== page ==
The Music of 2020 — The Songs

Back in June I lamented the evisceration of the year in terms of music, and since then not much has changed. I just did not have the emotional energy for really investigating new music. My album list is ridiculously thin — it won’t even reach a Top Ten. However, I continued to pay more attention to individual songs, in an effort to reduce the wastage (both of money and storage space) of buying albums I rarely play. Spotify Discovery and Release Radar lists provide a rich mine of suggestions, more than I can rightly get to, and it is possible to purchase individual tracks through Bandcamp and iTunes. Of course the downside is that I end up with fewer albums on the Year End list. If that really is a downside….

So this year I will start with an individual Songs of the Year list, essentially a short-list of songs that I heard and flagged for follow-up, and then decided that I liked them enough to buy them. I used to make playlists constantly on cassette way back in the day, and I recall having some excellent ones. I need to do that more often (not on cassette, of course).

 The songs here are either standalone singles, or from albums or EPs that did not make my final Album list. They are sort of ranked…I mean, I like them all, but some I do play more than others. Continue reading The Music of 2020 — The Songs

Welcome to the Post-Apocalypse Or: The Year of Introspection 2

The Music of 2017 Part Three: Albums No. 7 to 1

It has been an interesting year for music – lots of good releases, a few disappointing follow-ups from bands I had found earlier, strong entries in genres I did not expect.  The best albums of the year examine the human condition and find it wanting, and this year the expression of it has crossed all genres: the thrash-metal anger of Heart Attack and While She Sleeps, the existential philosophy of Alex Reed (Seeming), the bleak vision of Gary Numan, the push-back rage of race and poverty from Ice-T and Ice Cube.  A beloved musician – one who is no stranger to lyrics of pain as it is – placing his torn-up heart on view with an album whose intensity of self-examination is almost too personal.  It has been a tough and exhilarating year for listening.

This year brings a new Lunatic Soul, always a cause for celebration even if the album itself doesn’t strike quite as hard as previous ones. Once again, a plethora of unknown names with some great releases, and well-established acts who finally caught my interest with worthy efforts.  In terms of genres: still some metal, still industrial electronica, some albums on the edge of prog (but no actual prog to speak of), some albums on the edge of pop, and this year a bit of…gangsta rap.  Well, as I often say, You Just Never Know.

2017 also heralded the discovery of a band whose (recent, anyway) music has hit me inexplicably hard. They have been around for thirty-five years and I suspect for most of that time I would not have paid them any attention (if I had heard of them) … but their last four albums (new producer, entirely new sound) have just blown my head off.  Those albums (and the related side-project by the lead singer) have all been on pretty heavy rotation since early spring, and I don’t see that changing any time soon.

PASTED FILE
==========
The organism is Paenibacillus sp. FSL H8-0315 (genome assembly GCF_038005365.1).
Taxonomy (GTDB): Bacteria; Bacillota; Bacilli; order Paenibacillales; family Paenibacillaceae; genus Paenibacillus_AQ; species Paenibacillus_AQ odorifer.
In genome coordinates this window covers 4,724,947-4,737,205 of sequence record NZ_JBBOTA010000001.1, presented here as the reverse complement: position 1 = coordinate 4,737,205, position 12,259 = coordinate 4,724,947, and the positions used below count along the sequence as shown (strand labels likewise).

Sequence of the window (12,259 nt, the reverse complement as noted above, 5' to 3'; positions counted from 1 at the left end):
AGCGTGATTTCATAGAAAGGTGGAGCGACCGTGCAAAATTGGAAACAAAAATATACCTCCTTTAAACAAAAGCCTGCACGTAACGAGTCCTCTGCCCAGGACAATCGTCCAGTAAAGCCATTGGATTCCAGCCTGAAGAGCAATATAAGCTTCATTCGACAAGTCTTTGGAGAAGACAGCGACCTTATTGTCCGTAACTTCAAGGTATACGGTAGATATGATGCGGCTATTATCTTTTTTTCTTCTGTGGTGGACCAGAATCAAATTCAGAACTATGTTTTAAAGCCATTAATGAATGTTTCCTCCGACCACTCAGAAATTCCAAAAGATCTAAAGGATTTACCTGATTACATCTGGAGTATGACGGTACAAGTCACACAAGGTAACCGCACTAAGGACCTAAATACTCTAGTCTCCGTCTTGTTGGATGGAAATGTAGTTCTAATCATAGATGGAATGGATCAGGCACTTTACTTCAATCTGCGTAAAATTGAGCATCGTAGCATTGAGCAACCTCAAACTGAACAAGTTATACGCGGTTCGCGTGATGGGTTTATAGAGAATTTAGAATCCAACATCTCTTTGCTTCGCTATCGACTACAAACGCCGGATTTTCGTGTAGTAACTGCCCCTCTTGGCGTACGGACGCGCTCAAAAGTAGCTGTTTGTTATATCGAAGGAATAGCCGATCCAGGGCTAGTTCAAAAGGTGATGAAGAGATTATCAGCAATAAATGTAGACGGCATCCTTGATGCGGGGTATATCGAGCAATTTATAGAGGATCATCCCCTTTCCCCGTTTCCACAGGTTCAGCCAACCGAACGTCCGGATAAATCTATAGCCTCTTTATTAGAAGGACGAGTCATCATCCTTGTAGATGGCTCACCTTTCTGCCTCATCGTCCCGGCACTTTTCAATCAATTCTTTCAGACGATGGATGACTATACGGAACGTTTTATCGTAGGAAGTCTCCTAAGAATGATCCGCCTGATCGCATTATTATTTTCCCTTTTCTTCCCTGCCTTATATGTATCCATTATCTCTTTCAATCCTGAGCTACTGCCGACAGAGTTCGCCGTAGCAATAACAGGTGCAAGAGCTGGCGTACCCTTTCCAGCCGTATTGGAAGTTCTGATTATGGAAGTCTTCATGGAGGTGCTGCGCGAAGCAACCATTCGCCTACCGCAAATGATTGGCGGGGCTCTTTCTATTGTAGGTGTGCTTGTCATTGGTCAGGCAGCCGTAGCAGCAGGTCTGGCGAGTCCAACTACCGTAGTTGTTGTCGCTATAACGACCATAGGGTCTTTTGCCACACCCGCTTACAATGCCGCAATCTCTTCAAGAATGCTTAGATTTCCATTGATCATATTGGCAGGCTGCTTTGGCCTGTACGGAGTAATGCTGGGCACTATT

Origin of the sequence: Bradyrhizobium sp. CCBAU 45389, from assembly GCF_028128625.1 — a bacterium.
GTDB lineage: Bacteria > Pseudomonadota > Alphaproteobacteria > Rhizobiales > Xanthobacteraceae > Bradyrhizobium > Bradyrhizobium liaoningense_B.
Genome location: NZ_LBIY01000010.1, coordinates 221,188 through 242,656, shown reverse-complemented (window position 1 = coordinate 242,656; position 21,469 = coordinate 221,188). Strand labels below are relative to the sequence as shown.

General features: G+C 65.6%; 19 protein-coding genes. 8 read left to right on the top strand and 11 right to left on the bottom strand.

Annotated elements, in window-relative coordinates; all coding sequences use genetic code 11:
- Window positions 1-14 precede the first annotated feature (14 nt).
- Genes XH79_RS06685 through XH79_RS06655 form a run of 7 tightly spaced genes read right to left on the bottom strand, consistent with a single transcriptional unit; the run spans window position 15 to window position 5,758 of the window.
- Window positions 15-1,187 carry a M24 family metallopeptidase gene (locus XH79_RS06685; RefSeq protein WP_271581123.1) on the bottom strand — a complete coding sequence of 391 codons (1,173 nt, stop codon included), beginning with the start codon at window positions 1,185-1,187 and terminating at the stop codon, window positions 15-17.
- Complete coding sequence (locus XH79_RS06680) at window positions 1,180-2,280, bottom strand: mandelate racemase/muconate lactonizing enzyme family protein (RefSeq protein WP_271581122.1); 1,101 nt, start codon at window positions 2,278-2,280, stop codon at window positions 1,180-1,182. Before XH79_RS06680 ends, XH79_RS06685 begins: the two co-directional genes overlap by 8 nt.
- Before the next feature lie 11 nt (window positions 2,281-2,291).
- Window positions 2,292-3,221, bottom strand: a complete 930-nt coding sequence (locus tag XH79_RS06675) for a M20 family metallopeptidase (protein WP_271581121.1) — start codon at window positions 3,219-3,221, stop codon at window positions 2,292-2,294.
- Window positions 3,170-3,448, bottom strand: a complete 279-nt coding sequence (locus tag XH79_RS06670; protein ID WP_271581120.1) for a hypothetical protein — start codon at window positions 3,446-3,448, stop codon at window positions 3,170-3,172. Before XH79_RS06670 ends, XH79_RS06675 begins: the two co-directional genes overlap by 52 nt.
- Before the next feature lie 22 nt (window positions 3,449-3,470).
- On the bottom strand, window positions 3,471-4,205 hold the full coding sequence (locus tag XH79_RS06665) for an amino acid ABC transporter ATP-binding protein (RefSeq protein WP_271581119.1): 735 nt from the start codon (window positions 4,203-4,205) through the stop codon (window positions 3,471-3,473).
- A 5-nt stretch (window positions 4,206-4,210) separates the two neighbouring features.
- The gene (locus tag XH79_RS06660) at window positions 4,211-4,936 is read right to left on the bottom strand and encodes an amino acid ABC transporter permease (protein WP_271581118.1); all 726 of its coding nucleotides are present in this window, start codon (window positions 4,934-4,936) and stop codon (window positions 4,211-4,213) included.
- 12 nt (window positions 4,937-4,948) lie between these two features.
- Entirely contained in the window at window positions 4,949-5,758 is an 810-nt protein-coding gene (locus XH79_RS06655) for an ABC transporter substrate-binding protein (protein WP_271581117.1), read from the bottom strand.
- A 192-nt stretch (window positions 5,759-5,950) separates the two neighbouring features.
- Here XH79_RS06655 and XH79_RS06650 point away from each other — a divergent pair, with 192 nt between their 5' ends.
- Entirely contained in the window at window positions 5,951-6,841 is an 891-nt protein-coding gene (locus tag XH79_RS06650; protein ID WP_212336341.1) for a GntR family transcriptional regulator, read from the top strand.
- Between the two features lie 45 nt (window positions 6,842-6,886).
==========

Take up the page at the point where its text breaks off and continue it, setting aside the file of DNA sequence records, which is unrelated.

Every year brings its particular sorting challenge, but this year it is a bit different.  The top two spots are not in dispute; the issue here is that these albums tower so far above the rest of the pack I have given them their own slots, and kept 15 albums for the rest.  In other words, I have a list of 2 and a list of 15, or I have a list of 17…whatever.

After the first two…well, things get much harder to sort out.  Most of the subsequent fifteen albums are almost equivalent in quality; the mix of genres and styles is so wide that blunt comparison may as well be decided by closing my eyes and pointing: how does one fairly compare an album of country-rock by Swedes to gangsta-metal by an experienced Los Angeles media stalwart? Each album brings its strengths, and its weaknesses, and it becomes a matter of deciding which strengths are stronger and which weaknesses are least intrusive to the listening experience.  That said, the first six albums in the List of 15 are almost equal in quality. But we will start with Number 17 overall (15) and work our way up. Continue reading Welcome to the Post-Apocalypse Or: The Year of Introspection 2

Welcome to the Post-Apocalypse; Or The Year of Introspection

The Music of 2017, Part 2 — Honorable mention, and albums 17 to 8.

You can read the introduction to the Music of the Year posts here. 

Honourable mention:

Tune – III

I did not receive this album until the second week of December, which is too late for it to be considered for a spot in the Album of the Year list.  But I do want to comment on it.

Tune are a rather odd bunch, a quirky art rock quartet out of Poland; I liked their second album (Identity) from three years back, showcasing clever and accessible pop songs but with a bit of an edge, but still there was something a bit too fey about them.

III is a step in the right direction.  It is a very short album, pretty much EP-length, but I have never really been concerned with that sort of thing.  It is better to have an album on the short side than one that outstays its welcome. At any rate: the songs here are darker, heavier, much edgier, demonstrating maturity and experience, and less quirk. The production is rich and up-close, showcasing the nice chunky bass sound and guitar – suddenly it is obvious that these guys are pretty damned good musicians.  Hopefully this album will bring them a bit more attention – it is worth the listen.

 

  1. Steven Wilson – To the Bone